4) Remove the screws and unclip the wiring assembly from the harness (lower left corner of the frame) and remove the frame (photo #4).
5) Lift  the humidifier fan, motor and control board assembly out of the humidifier cover and turn it over (photo #5).

Photo #6 is the original control board. It will need to be removed and the printed circuit inspected for any sign of damage.

6) Before removing the control board make a drawing of the wiring so each wire is easily identified when being reconnected.
7) Disconnect the wires from the control board and remove the two screws that hold the control board in place.
8) Flip the control board over and inspect the printed circuit.

Photos #7 and #8: The circuit board in full view and in close up. As seen in photo #8, the circuit board had shorted out and was the cause of the problem (see the small black spot in the lower right quadrant of the circuit board)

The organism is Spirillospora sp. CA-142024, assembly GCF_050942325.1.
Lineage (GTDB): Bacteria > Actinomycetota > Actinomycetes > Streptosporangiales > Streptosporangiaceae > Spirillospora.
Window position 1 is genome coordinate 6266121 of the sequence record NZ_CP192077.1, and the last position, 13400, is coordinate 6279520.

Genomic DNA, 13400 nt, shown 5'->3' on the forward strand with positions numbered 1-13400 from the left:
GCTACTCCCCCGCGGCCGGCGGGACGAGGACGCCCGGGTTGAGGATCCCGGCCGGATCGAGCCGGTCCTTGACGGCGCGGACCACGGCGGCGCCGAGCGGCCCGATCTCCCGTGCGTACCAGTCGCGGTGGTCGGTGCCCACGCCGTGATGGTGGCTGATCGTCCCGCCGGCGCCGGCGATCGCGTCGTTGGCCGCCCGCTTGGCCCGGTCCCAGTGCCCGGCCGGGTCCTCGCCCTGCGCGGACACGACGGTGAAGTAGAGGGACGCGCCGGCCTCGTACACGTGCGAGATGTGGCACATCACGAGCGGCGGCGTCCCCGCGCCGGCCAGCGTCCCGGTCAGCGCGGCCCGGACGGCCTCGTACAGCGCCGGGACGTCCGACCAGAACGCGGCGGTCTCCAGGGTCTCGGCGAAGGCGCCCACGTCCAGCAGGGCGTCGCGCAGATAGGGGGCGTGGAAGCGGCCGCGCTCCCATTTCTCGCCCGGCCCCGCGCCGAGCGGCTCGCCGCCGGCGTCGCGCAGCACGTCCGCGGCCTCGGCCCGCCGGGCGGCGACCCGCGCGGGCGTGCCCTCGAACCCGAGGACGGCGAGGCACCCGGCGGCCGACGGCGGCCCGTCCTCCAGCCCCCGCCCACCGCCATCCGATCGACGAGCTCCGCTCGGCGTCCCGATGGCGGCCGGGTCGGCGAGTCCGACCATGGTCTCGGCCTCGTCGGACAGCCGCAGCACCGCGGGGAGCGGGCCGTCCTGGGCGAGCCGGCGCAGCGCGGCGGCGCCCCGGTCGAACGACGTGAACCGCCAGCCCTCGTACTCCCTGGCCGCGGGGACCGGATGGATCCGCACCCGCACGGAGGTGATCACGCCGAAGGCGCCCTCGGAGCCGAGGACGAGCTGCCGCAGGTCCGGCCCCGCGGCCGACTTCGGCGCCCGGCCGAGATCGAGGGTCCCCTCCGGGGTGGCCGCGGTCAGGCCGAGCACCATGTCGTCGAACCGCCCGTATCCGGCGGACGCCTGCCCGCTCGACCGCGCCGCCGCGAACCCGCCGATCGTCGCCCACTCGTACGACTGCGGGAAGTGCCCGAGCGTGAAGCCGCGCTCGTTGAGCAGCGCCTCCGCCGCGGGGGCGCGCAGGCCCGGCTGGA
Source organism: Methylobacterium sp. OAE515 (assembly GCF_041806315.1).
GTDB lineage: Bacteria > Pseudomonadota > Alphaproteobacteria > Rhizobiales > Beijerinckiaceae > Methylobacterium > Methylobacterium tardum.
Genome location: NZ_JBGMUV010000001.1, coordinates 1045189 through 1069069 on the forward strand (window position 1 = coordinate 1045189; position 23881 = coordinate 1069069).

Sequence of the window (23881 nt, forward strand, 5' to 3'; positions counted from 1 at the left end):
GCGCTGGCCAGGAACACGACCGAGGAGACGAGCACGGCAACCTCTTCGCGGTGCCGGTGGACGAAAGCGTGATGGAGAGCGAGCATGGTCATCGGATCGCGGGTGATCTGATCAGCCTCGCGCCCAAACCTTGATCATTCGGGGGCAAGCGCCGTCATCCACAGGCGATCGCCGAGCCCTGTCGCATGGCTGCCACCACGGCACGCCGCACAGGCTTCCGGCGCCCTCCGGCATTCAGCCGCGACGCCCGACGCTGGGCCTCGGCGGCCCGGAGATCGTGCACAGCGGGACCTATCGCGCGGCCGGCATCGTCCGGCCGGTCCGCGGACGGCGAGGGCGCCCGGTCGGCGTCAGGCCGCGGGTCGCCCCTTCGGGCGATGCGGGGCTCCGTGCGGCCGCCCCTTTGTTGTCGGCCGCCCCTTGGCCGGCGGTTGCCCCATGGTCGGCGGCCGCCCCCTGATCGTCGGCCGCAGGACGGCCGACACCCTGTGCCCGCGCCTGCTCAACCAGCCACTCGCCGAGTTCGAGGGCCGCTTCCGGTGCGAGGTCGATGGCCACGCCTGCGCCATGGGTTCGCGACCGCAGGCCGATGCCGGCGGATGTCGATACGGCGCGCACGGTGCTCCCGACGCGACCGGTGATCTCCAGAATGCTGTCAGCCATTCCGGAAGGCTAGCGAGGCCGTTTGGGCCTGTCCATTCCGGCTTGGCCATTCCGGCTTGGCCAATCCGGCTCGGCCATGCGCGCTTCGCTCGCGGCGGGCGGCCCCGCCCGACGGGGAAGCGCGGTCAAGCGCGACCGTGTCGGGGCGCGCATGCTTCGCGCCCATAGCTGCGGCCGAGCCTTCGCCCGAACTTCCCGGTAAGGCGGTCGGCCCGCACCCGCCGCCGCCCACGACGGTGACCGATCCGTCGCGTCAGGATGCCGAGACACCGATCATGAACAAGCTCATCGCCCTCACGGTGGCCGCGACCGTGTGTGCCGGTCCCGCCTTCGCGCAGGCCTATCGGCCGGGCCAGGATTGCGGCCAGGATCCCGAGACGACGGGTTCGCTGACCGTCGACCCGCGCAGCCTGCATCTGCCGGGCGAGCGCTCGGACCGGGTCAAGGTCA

Photos #9 and #10: A new control board (including new wiring) was ordered online at a cost of $55.00 plus shipping (total $63.00).

Reassembly is simple but caution should still be exercised to avoid potential damage to the circuit board:

a) Don't over tighten the mounting screws when installing the new control board.
b) When reconnecting the wiring to the control board, work the connectors back and forth gently until properly seated.


Note: Aprilaire 700 humidifiers come in two series, those built thru 2008 and those built after 2008. As a result, they require different control boards. Make sure you do the necessary research to properly identify the correct parts for whatever brand of humidifier you are attempting to fix. There are so many resources available on the internet that you shouldn't hit any major roadblocks.

Step 4: Troubleshooting Other Humidifier Problems

Fortunately, my repair was relatively easy to diagnose and repair. However, other power related problems may require a more comprehensive analysis. In many cases a volt meter may be required to test humidifier components before the problem can be identified. Volt meters are relatively inexpensive and readily available at Amazon.com.

Additional Troubleshooting Tips:

If the fan is running but water isn't reaching the humidifier there are several things that you can check: